I have a J-shaped flower bed that runs about 100 feet along the east side of my property. Because of its size and unshaded exposure to the Sacramento Valley sun, which makes temperatures soar into the triple digits in the summer, selecting plants that will thrive and flower in these harsh conditions has been a challenge.
I’ve planted coreopsis, butterfly and humming bird bushes, Nile and fortnight lilies, various thorned shrubs and lots of lavender, which seems to flourish in the bed’s constant exposure. The purple blooms attract honey bees and the flowers can be used in flower arrangements. Sometimes when I’m watering or weeding, I break off the lavender leaves and run them between my fingertips to enjoy the essence.
Over time, as I watched this and that experimental plant succumb to the summer heat or winter frost, the lavender keeps growing and spreading. My neighbors have commented on the beauty of these plants while on their evening walks through the neighborhood. I’ve planted more lavender with the same satisfying result.
Part of my success is the plant’s origins in the in the Mediterranean region. The ancient Greeks called the lavender herb nardus, after the Syrian city of Naarda (possibly the modern town of Dohuk, Iraq, according to Wikipedia). It was also commonly called nard. Lavender was one of the holy herbs used in the biblical Temple of Jerusalem to prepare the holy essence of God, and nardis mentioned in the Song of Solomon– nard and saffron, calamus and cinnamon, with every kind of incense tree, with myrrh and aloes, and all the finest spices.
Plant historians say that during Roman times, lavender flowers were sold for 100 denarii per pound, about the same as a month’s wages for a farm laborer. Its Latin name was lavandārius, from lavanda(things to be washed), from the verb lavāre (to wash). The Greeks discovered early on that lavender if crushed and treated correctly would release a relaxing fume when burned. In medieval times powdered lavender was used as a food condiment.
But, I find in my research about the history of lavender, that the plant that grows so profusely in my garden has a dark side. Scanning the language of flowers, which is a lexicon of floral statements compiled over centuries for offering flowers as gifts. It seems lavender represented “distrust” to the Victorians. During that era flowers were used as shorthand to convey certain sentiments without speaking them.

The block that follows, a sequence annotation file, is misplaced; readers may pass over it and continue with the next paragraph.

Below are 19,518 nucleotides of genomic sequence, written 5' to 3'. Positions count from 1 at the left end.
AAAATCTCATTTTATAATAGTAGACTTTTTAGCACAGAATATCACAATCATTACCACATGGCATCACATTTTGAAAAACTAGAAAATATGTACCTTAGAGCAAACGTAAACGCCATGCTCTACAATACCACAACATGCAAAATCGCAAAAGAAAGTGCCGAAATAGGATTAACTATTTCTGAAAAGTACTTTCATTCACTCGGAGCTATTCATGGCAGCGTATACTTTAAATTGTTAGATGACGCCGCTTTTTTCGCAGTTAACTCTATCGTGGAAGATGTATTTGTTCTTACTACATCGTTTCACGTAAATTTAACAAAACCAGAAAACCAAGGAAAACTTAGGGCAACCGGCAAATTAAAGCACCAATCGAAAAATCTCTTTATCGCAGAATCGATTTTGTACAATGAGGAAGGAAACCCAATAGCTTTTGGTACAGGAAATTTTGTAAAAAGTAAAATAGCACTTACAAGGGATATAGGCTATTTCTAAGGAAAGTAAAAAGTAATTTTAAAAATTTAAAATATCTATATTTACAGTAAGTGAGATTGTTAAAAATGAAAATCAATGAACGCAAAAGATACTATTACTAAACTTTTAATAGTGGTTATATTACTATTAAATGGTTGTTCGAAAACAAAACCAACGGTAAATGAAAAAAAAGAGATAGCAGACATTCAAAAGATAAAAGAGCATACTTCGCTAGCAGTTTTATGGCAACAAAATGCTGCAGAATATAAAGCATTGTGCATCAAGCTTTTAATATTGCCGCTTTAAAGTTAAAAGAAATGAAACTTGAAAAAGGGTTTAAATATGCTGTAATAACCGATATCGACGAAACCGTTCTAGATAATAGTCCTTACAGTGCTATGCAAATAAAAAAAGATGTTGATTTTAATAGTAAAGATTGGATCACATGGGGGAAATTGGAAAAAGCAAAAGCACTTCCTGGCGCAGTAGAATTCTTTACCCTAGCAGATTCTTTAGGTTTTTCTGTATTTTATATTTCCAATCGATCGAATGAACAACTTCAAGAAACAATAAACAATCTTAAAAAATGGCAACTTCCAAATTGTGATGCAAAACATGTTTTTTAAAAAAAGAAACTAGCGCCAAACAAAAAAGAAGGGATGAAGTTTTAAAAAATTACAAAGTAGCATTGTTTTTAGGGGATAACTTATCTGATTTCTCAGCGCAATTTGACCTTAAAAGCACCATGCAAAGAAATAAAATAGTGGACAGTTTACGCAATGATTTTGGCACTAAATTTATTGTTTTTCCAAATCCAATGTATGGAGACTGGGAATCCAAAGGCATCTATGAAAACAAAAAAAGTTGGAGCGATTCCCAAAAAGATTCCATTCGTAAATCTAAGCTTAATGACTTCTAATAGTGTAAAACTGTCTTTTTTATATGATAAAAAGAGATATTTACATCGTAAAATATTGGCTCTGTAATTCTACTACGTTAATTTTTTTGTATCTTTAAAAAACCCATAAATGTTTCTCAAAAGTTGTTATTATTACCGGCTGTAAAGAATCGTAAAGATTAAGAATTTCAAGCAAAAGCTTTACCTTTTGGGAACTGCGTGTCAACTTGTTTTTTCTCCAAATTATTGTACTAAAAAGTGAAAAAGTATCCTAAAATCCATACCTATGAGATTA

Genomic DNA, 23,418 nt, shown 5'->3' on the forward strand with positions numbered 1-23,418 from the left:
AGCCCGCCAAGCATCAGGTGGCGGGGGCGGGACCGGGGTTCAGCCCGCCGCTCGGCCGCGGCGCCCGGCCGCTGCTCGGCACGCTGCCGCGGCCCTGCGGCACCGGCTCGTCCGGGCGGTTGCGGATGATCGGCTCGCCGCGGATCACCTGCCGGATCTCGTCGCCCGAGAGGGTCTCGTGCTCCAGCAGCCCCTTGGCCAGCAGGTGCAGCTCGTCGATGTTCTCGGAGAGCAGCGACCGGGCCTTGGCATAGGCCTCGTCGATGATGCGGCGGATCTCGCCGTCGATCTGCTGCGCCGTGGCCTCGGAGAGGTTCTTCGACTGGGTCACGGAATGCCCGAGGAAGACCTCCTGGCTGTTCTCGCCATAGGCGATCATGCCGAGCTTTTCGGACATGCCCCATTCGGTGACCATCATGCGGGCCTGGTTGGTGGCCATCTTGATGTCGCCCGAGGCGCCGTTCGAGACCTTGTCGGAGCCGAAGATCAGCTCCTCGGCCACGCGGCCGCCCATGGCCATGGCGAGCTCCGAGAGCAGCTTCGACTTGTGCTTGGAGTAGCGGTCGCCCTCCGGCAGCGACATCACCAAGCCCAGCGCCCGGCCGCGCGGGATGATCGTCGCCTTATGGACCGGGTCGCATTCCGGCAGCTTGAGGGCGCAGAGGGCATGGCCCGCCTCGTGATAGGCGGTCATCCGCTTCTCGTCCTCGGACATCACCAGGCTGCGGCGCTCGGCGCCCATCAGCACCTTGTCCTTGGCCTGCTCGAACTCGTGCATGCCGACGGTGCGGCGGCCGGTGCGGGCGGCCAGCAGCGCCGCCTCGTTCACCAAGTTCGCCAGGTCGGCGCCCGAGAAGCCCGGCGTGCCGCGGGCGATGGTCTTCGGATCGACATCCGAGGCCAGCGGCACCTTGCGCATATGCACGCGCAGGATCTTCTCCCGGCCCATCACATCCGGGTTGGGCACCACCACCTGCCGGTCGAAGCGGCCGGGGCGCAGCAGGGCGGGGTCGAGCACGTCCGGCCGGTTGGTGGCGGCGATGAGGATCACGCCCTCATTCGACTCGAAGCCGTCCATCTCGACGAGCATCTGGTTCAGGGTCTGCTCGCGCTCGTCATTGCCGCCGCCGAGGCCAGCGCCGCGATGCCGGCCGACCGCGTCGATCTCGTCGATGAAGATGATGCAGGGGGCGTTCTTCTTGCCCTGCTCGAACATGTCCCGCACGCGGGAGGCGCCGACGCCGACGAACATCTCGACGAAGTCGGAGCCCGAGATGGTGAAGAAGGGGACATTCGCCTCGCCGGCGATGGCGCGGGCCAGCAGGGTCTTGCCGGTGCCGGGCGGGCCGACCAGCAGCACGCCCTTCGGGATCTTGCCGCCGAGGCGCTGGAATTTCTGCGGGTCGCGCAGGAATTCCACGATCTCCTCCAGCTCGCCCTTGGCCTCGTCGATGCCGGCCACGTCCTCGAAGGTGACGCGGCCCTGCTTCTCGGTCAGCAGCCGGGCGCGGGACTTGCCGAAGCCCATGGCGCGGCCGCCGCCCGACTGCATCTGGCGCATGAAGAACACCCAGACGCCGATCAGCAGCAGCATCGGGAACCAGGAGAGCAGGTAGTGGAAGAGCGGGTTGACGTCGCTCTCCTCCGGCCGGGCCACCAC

Floral historians say the primary sentiment for lavender is based in the superstition that poisonous asps (cobras and vipers) live under lavender plants; therefore, the “distrust” of lavender plants. This is probably the most extreme example of a flower sentiment that’s not really associated the actual flower blossom. Since learning this, however, I’m more careful about weeding in the lavender and don’t give the stems as gifts, unless I want to send a message.
If you’d like to try your hand at growing lavender, there’s a new book from Timber Press: The Lavender Lover’s Handbook: The 100 Most Beautiful and Fragrant Varieties for Growing, Crafting, and Cooking
Author Sarah Berringer Bader says there’s something about lavender that causes people to go slightly nuts. I’m sure the aromatic flowers and foliage play a part, but I think the real reason, she says, lies in those images of fields of purple basking under a Mediterranean sun, with maybe an olive grove in the background. We’d all like to have a piece of that.
“Well, the last time I checked, Provençal lavender farms were a little pricey, as were round-trip tickets to Avignon,” she says. “But as long as you have some well-drained soil, full sun, and live in Zone 5 or warmer, you too can have a bit of that purple (or white, or pink, or blue-violet) magic.”
But, you’ll need to decide which lavenders to grow. Did you know that there are more than 450 cultivars, not to mention about 39 species? No? I didn’t either, at least not until I picked up The Lavender Lover’s Handbook: The 100 Most Beautiful and Fragrant Varieties for Growing, Crafting, and Cooking. There’s a ton of great information here.
Not only does the author tell you how to grow lavender (even in areas with cold winters or high humidity), she’s whittled down those 450 cultivars to the 100 most likely to make you happy or impress your neighbors. Whether your main interest is flower color, fragrance, size, bloom time or craft and culinary potential, you’ll find varieties to suit your needs.
My advice? Pour yourself a tumbler of pastis or a glass of Beaumes de Venise, set your chair in a shady spot in the garden, listen to the drone of the honey bees, and dream away. Provence may not be as far away as you thought.
See you in the garden. Wear lavender. Au revoir!